In the intelligence business, it's common for people to think everything is all about the data, when really it's about getting the data to the warfighter, said Phillip Chudoba, assistant director of intelligence for the U.S. Marine Corps, at AFCEA's TechNet Land Forces Southwest 2012.
"In the Marine Corps, it's not all about the data. In the Marine Corps, it's about the Marines operating in the battlespace. The data is foundational information ... that has to get to that lethal lance corporal who is roaming the battlespace killing people who need to be killed right now. Our job is to increase that lance corporal's lethality and survivability by what we do across the network," he said. "Data as an end hasn't worked for us. Data is a means to an end, meaning heavy warfighter engagement, heavy warfighter focus in all that we do is really the way we want to attack the problem."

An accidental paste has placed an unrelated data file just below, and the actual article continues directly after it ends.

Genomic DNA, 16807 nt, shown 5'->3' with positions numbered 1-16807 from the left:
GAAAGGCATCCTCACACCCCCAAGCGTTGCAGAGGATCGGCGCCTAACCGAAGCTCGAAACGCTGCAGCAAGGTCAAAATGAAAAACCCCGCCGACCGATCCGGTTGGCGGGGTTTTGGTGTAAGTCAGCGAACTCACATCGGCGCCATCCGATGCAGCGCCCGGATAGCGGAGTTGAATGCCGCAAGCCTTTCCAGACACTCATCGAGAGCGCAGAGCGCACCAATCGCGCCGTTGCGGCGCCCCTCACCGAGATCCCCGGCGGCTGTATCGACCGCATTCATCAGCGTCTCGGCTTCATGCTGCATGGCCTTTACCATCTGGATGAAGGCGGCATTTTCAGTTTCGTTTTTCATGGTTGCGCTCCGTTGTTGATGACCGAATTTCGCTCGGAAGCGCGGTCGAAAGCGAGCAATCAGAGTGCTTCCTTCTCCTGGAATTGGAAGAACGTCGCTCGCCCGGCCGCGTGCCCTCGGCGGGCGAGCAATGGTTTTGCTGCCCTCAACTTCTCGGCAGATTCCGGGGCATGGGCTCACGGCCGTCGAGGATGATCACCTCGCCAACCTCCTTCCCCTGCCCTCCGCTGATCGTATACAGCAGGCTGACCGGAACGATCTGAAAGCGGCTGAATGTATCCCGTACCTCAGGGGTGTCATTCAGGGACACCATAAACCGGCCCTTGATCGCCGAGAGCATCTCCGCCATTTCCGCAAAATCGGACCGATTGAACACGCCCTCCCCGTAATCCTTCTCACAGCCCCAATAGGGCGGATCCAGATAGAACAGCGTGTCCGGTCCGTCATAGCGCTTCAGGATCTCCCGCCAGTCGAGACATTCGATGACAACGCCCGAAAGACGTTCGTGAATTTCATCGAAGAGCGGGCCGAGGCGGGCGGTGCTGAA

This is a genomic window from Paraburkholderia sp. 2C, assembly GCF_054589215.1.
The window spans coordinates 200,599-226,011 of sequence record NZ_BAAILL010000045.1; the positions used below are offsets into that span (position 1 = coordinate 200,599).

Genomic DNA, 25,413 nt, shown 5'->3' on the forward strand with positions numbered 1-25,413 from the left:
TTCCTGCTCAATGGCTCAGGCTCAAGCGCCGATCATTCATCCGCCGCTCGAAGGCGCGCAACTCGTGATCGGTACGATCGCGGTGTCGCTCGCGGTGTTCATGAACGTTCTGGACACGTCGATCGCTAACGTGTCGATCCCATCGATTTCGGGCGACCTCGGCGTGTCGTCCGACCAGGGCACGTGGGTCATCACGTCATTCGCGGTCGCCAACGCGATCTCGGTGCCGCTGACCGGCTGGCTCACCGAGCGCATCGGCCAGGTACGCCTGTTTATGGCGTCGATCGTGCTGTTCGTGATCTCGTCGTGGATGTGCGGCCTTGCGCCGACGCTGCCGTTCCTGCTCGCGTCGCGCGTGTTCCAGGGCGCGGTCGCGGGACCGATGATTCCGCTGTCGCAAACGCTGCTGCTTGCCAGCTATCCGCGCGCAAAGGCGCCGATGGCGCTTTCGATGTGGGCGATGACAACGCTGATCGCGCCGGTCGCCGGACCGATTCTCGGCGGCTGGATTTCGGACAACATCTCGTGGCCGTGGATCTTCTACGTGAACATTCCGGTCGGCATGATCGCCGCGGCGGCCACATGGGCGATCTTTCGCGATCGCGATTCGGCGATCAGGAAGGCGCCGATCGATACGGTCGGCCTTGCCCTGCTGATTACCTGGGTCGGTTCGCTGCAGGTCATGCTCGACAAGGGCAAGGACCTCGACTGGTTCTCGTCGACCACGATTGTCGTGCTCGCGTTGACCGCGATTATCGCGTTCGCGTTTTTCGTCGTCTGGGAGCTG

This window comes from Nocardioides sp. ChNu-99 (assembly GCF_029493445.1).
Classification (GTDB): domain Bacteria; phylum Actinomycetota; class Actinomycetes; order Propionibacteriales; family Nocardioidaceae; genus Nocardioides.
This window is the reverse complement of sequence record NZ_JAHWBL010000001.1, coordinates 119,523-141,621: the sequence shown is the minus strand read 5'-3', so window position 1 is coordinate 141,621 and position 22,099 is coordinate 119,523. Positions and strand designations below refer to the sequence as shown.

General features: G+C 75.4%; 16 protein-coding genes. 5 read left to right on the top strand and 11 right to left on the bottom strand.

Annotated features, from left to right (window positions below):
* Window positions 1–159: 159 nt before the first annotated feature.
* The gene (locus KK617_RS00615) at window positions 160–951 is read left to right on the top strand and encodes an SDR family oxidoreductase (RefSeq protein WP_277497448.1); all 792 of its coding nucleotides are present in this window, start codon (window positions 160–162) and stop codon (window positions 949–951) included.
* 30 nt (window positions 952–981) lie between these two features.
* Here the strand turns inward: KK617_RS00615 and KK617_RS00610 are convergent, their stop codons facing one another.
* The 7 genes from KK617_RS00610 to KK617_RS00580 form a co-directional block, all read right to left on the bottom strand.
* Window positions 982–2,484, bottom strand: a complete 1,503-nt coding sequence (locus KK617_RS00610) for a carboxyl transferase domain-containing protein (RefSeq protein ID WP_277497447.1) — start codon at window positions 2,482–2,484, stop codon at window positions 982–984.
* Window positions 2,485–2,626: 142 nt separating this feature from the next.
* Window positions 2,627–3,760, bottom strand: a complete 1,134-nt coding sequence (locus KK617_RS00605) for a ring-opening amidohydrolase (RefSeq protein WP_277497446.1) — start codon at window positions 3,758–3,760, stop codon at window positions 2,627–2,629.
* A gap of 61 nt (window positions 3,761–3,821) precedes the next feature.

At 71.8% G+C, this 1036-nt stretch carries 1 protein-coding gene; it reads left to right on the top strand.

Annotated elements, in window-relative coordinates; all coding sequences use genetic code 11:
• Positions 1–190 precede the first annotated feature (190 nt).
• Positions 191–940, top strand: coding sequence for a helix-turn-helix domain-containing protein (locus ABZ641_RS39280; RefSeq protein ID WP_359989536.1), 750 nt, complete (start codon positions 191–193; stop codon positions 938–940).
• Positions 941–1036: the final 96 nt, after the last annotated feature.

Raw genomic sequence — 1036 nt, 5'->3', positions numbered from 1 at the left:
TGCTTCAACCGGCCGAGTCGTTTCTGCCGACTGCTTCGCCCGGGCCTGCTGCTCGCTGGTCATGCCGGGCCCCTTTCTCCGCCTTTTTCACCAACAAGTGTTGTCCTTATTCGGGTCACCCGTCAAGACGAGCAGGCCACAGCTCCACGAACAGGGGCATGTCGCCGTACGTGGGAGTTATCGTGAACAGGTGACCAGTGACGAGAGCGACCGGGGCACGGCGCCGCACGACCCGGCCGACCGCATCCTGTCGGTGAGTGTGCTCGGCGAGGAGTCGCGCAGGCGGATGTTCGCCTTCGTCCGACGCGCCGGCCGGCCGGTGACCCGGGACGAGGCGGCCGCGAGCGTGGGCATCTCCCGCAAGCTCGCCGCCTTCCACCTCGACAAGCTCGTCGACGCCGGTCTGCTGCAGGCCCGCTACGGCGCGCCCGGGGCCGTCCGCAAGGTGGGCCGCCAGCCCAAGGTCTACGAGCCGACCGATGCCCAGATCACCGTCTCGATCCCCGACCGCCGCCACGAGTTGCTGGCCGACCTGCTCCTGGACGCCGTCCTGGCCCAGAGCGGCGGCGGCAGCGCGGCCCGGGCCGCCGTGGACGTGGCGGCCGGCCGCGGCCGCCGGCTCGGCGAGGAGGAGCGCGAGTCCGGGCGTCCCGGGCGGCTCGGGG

Chudoba stressed the need for intelligence innovation, stating bluntly, "We can do better."
He insisted that intelligence is different because it enjoys high-ranking support and a lot of clout. "There's no undersecretary of defense for artillery. So, we feel like we're empowered to do things a little differently" from the artillery guys, he said.
Still, the community does a poor job taking advantage of technological opportunities and needs to take an "entrepreneurial, opportunistic approach" to defense acquisition and get away from the traditional approach , "which goes something like this: requirements, wait and then surprise. Maybe it hits, maybe it doesn't."
But the more traditional acquisition community resists innovative approaches. There's a lot of suspicion, he says, that "guys like me are going to operate like cowboys and run around half-naked," essentially hiding activities behind the cloak of secrecy. "I don't think so. We're smart enough not to do that. We're taxpayers ourselves, and we're going to be good stewards of the resources."